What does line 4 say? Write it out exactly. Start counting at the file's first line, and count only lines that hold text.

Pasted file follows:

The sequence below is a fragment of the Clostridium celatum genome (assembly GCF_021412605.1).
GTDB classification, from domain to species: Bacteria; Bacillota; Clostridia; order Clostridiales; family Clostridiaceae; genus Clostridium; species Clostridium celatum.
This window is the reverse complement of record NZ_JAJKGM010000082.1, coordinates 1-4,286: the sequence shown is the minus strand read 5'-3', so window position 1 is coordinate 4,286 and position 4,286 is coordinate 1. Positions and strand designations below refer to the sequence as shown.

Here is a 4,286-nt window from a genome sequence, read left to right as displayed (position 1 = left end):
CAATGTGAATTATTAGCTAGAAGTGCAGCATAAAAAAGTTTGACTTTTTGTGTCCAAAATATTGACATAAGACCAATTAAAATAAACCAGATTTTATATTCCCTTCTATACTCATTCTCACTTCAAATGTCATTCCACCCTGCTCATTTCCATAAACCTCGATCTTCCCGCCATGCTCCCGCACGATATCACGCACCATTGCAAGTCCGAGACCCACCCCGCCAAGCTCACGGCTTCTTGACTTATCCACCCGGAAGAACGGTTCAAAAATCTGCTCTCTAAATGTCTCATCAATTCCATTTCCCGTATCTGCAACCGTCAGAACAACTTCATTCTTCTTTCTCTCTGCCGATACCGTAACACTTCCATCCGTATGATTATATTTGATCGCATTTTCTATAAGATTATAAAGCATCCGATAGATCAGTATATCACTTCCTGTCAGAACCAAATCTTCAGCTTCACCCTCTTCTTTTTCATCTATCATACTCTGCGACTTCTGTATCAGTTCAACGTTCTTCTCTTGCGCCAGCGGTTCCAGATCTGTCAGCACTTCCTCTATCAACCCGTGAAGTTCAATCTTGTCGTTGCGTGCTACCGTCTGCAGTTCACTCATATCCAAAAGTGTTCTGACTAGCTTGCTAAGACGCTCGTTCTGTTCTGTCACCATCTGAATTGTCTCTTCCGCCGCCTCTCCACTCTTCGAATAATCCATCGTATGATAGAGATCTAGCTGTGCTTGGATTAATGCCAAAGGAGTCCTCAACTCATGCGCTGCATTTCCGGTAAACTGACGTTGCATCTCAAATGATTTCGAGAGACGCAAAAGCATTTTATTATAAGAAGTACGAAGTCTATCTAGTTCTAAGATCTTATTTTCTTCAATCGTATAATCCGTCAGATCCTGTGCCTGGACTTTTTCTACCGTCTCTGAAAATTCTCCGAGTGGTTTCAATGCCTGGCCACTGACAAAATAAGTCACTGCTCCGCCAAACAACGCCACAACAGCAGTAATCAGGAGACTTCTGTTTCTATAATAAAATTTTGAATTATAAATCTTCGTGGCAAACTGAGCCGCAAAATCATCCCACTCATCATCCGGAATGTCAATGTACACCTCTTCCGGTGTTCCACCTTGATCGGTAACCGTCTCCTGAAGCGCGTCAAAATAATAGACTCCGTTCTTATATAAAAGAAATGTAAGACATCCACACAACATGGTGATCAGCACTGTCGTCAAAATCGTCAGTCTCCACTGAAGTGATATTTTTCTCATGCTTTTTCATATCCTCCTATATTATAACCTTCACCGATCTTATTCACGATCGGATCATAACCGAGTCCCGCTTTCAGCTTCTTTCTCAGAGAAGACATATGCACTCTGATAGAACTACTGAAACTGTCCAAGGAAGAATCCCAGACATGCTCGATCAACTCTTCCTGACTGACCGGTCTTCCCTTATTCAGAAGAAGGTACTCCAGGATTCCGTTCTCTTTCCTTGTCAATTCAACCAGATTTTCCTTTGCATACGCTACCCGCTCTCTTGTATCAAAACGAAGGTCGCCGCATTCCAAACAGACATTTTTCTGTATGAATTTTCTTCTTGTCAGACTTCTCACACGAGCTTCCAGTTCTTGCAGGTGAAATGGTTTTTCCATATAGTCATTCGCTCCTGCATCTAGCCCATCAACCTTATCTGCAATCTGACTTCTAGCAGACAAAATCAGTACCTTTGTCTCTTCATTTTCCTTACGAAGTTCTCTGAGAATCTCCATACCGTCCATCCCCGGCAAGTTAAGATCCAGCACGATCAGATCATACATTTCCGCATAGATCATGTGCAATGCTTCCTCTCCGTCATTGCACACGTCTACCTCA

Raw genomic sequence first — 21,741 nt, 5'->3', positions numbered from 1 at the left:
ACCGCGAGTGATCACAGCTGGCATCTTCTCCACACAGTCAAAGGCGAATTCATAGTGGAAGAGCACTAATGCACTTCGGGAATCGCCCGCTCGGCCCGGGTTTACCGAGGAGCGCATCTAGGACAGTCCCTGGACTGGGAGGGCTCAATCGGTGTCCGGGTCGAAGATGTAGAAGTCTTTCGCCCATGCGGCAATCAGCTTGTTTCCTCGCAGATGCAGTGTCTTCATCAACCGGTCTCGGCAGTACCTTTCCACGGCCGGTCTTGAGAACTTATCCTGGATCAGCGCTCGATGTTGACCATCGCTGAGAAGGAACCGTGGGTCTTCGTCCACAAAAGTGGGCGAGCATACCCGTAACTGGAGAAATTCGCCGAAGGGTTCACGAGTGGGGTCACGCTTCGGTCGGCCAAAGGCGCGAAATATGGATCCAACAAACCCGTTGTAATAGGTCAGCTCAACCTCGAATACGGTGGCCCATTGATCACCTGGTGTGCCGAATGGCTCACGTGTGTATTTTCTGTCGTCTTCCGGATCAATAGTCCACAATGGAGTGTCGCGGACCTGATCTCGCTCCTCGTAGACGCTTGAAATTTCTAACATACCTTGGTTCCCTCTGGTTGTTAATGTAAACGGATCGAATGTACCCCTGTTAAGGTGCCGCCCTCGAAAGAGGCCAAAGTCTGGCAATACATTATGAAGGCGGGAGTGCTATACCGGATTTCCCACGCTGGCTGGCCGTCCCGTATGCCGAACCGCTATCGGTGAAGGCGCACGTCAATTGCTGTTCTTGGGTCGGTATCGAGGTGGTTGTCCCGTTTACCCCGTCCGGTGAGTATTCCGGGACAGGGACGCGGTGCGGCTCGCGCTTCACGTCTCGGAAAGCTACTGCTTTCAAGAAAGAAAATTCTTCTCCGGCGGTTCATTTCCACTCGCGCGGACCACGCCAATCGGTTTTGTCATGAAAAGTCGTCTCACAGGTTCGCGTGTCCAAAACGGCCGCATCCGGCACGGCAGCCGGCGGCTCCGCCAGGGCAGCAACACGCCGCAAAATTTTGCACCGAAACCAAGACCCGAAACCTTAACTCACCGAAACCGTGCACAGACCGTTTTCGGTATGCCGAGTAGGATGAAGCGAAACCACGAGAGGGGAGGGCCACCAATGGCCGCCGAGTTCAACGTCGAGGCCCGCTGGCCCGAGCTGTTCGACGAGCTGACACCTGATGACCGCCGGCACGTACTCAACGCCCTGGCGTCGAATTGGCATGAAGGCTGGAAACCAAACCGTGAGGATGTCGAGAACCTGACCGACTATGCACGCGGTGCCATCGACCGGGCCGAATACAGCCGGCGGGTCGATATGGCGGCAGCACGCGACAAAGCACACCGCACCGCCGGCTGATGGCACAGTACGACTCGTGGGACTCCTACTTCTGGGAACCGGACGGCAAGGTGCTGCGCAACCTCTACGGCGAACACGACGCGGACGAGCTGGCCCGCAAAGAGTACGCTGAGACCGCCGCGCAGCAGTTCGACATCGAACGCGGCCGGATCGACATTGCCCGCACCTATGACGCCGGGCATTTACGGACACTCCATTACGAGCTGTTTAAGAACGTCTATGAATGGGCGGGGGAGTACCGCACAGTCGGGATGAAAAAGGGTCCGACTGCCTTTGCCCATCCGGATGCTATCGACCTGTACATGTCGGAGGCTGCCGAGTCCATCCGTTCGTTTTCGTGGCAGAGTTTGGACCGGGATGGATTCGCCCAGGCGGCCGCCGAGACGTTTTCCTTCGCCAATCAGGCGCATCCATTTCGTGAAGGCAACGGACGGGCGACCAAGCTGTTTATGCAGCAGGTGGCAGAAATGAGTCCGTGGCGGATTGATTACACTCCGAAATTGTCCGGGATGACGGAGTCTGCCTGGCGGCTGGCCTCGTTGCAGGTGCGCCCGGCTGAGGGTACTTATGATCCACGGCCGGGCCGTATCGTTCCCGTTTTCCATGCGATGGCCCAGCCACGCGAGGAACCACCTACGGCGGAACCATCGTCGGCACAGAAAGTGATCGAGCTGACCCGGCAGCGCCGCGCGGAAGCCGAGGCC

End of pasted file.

Here is a 4,286-nt window from a genome sequence, read left to right as displayed (position 1 = left end):